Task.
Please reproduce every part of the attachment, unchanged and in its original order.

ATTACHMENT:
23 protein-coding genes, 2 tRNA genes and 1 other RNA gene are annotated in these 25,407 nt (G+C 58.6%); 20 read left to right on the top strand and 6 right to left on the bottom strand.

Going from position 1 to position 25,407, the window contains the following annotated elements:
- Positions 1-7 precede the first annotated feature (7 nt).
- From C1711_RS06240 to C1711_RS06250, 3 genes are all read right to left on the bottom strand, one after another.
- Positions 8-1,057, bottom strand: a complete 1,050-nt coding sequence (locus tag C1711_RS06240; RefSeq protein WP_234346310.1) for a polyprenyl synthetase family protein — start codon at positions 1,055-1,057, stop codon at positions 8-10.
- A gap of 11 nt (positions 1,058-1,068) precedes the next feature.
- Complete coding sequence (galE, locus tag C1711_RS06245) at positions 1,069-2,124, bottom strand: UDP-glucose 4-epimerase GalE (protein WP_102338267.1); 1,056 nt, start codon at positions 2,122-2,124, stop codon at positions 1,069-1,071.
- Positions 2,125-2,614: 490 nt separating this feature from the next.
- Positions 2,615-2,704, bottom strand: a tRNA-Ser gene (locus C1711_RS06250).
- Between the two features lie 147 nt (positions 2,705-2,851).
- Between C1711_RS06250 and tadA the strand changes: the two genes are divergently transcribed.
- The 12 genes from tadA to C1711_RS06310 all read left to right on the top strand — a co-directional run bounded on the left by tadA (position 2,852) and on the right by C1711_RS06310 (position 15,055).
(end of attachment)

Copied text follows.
23 protein-coding genes, 2 tRNA genes and 1 other RNA gene are annotated in these 25,407 nt (G+C 58.6%); 20 read left to right on the top strand and 6 right to left on the bottom strand.

Going from position 1 to position 25,407, the window contains the following annotated elements:
- Positions 1-7 precede the first annotated feature (7 nt).
- From C1711_RS06240 to C1711_RS06250, 3 genes are all read right to left on the bottom strand, one after another.
- Positions 8-1,057, bottom strand: a complete 1,050-nt coding sequence (locus tag C1711_RS06240; RefSeq protein WP_234346310.1) for a polyprenyl synthetase family protein — start codon at positions 1,055-1,057, stop codon at positions 8-10.
- A gap of 11 nt (positions 1,058-1,068) precedes the next feature.
- Complete coding sequence (galE, locus tag C1711_RS06245) at positions 1,069-2,124, bottom strand: UDP-glucose 4-epimerase GalE (protein WP_102338267.1); 1,056 nt, start codon at positions 2,122-2,124, stop codon at positions 1,069-1,071.
- Positions 2,125-2,614: 490 nt separating this feature from the next.
- Positions 2,615-2,704, bottom strand: a tRNA-Ser gene (locus C1711_RS06250).
- Between the two features lie 147 nt (positions 2,705-2,851).
- Between C1711_RS06250 and tadA the strand changes: the two genes are divergently transcribed.
- The 12 genes from tadA to C1711_RS06310 all read left to right on the top strand — a co-directional run bounded on the left by tadA (position 2,852) and on the right by C1711_RS06310 (position 15,055).